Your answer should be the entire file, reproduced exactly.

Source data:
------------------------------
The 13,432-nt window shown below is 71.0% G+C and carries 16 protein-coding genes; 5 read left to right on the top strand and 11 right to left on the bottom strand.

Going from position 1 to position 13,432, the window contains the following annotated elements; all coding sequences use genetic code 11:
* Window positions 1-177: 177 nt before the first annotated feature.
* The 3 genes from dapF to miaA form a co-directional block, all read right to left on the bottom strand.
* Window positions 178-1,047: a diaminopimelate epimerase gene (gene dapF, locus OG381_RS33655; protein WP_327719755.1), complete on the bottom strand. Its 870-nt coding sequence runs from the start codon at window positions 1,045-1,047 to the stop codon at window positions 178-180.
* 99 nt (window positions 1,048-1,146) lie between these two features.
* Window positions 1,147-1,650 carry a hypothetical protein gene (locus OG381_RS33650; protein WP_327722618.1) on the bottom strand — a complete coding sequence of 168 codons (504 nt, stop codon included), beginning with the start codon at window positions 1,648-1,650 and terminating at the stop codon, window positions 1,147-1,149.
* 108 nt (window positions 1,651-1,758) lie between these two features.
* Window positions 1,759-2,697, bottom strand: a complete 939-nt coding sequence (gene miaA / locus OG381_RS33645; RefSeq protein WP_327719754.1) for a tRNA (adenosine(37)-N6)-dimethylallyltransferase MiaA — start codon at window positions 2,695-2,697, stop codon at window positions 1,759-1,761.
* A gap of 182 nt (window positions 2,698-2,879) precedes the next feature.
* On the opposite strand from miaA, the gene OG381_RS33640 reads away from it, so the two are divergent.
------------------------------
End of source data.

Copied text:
The 13,432-nt window shown below is 71.0% G+C and carries 16 protein-coding genes; 5 read left to right on the top strand and 11 right to left on the bottom strand.

Going from position 1 to position 13,432, the window contains the following annotated elements; all coding sequences use genetic code 11:
* Window positions 1-177: 177 nt before the first annotated feature.
* The 3 genes from dapF to miaA form a co-directional block, all read right to left on the bottom strand.
* Window positions 178-1,047: a diaminopimelate epimerase gene (gene dapF, locus OG381_RS33655; protein WP_327719755.1), complete on the bottom strand. Its 870-nt coding sequence runs from the start codon at window positions 1,045-1,047 to the stop codon at window positions 178-180.
* 99 nt (window positions 1,048-1,146) lie between these two features.
* Window positions 1,147-1,650 carry a hypothetical protein gene (locus OG381_RS33650; protein WP_327722618.1) on the bottom strand — a complete coding sequence of 168 codons (504 nt, stop codon included), beginning with the start codon at window positions 1,648-1,650 and terminating at the stop codon, window positions 1,147-1,149.
* 108 nt (window positions 1,651-1,758) lie between these two features.
* Window positions 1,759-2,697, bottom strand: a complete 939-nt coding sequence (gene miaA / locus OG381_RS33645; RefSeq protein WP_327719754.1) for a tRNA (adenosine(37)-N6)-dimethylallyltransferase MiaA — start codon at window positions 2,695-2,697, stop codon at window positions 1,759-1,761.
* A gap of 182 nt (window positions 2,698-2,879) precedes the next feature.
* On the opposite strand from miaA, the gene OG381_RS33640 reads away from it, so the two are divergent.